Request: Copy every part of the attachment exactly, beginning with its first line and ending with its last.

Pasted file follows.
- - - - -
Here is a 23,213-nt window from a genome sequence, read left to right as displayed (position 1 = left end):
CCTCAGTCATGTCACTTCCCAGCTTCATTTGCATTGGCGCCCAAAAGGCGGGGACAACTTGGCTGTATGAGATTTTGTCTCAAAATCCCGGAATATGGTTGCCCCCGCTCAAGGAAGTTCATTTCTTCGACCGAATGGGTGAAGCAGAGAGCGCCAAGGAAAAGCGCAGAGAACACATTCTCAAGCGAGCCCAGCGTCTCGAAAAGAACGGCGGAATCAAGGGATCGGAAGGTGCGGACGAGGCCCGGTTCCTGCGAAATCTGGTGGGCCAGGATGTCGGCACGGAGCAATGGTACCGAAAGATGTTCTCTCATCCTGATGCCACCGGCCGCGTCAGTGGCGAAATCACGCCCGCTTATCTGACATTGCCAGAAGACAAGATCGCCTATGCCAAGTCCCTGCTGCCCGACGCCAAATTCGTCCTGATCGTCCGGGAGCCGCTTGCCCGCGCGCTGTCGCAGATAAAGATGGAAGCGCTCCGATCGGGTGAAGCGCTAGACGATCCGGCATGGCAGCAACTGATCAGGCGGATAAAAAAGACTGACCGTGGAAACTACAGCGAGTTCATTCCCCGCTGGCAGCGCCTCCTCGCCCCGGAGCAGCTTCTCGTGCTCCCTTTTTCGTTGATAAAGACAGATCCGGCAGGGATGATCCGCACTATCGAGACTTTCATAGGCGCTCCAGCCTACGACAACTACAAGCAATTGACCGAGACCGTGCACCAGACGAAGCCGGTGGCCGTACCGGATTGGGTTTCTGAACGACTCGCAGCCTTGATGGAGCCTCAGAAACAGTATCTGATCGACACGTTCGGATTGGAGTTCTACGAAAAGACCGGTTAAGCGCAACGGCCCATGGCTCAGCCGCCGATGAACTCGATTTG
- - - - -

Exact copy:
Here is a 23,213-nt window from a genome sequence, read left to right as displayed (position 1 = left end):
CCTCAGTCATGTCACTTCCCAGCTTCATTTGCATTGGCGCCCAAAAGGCGGGGACAACTTGGCTGTATGAGATTTTGTCTCAAAATCCCGGAATATGGTTGCCCCCGCTCAAGGAAGTTCATTTCTTCGACCGAATGGGTGAAGCAGAGAGCGCCAAGGAAAAGCGCAGAGAACACATTCTCAAGCGAGCCCAGCGTCTCGAAAAGAACGGCGGAATCAAGGGATCGGAAGGTGCGGACGAGGCCCGGTTCCTGCGAAATCTGGTGGGCCAGGATGTCGGCACGGAGCAATGGTACCGAAAGATGTTCTCTCATCCTGATGCCACCGGCCGCGTCAGTGGCGAAATCACGCCCGCTTATCTGACATTGCCAGAAGACAAGATCGCCTATGCCAAGTCCCTGCTGCCCGACGCCAAATTCGTCCTGATCGTCCGGGAGCCGCTTGCCCGCGCGCTGTCGCAGATAAAGATGGAAGCGCTCCGATCGGGTGAAGCGCTAGACGATCCGGCATGGCAGCAACTGATCAGGCGGATAAAAAAGACTGACCGTGGAAACTACAGCGAGTTCATTCCCCGCTGGCAGCGCCTCCTCGCCCCGGAGCAGCTTCTCGTGCTCCCTTTTTCGTTGATAAAGACAGATCCGGCAGGGATGATCCGCACTATCGAGACTTTCATAGGCGCTCCAGCCTACGACAACTACAAGCAATTGACCGAGACCGTGCACCAGACGAAGCCGGTGGCCGTACCGGATTGGGTTTCTGAACGACTCGCAGCCTTGATGGAGCCTCAGAAACAGTATCTGATCGACACGTTCGGATTGGAGTTCTACGAAAAGACCGGTTAAGCGCAACGGCCCATGGCTCAGCCGCCGATGAACTCGATTTG